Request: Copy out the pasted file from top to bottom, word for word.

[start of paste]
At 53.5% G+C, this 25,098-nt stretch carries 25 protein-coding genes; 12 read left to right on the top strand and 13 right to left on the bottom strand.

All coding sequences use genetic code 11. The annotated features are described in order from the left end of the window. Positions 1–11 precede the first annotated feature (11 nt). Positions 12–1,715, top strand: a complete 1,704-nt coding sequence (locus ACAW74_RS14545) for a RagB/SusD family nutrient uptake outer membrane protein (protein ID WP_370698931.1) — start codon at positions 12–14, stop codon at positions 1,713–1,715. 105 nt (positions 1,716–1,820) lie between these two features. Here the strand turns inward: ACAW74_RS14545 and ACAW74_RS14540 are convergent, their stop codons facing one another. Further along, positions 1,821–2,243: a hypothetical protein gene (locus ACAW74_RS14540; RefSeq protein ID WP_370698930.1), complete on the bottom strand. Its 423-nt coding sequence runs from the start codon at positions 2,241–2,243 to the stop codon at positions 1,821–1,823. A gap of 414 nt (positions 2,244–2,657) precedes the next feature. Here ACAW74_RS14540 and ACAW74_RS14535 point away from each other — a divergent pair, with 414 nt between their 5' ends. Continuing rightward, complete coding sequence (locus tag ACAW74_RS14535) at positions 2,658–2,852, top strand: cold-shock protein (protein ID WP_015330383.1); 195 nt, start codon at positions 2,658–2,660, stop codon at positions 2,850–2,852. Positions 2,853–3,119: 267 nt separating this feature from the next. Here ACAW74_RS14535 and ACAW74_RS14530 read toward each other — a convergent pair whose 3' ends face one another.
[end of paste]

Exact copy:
At 53.5% G+C, this 25,098-nt stretch carries 25 protein-coding genes; 12 read left to right on the top strand and 13 right to left on the bottom strand.

All coding sequences use genetic code 11. The annotated features are described in order from the left end of the window. Positions 1–11 precede the first annotated feature (11 nt). Positions 12–1,715, top strand: a complete 1,704-nt coding sequence (locus ACAW74_RS14545) for a RagB/SusD family nutrient uptake outer membrane protein (protein ID WP_370698931.1) — start codon at positions 12–14, stop codon at positions 1,713–1,715. 105 nt (positions 1,716–1,820) lie between these two features. Here the strand turns inward: ACAW74_RS14545 and ACAW74_RS14540 are convergent, their stop codons facing one another. Further along, positions 1,821–2,243: a hypothetical protein gene (locus ACAW74_RS14540; RefSeq protein ID WP_370698930.1), complete on the bottom strand. Its 423-nt coding sequence runs from the start codon at positions 2,241–2,243 to the stop codon at positions 1,821–1,823. A gap of 414 nt (positions 2,244–2,657) precedes the next feature. Here ACAW74_RS14540 and ACAW74_RS14535 point away from each other — a divergent pair, with 414 nt between their 5' ends. Continuing rightward, complete coding sequence (locus tag ACAW74_RS14535) at positions 2,658–2,852, top strand: cold-shock protein (protein ID WP_015330383.1); 195 nt, start codon at positions 2,658–2,660, stop codon at positions 2,850–2,852. Positions 2,853–3,119: 267 nt separating this feature from the next. Here ACAW74_RS14535 and ACAW74_RS14530 read toward each other — a convergent pair whose 3' ends face one another.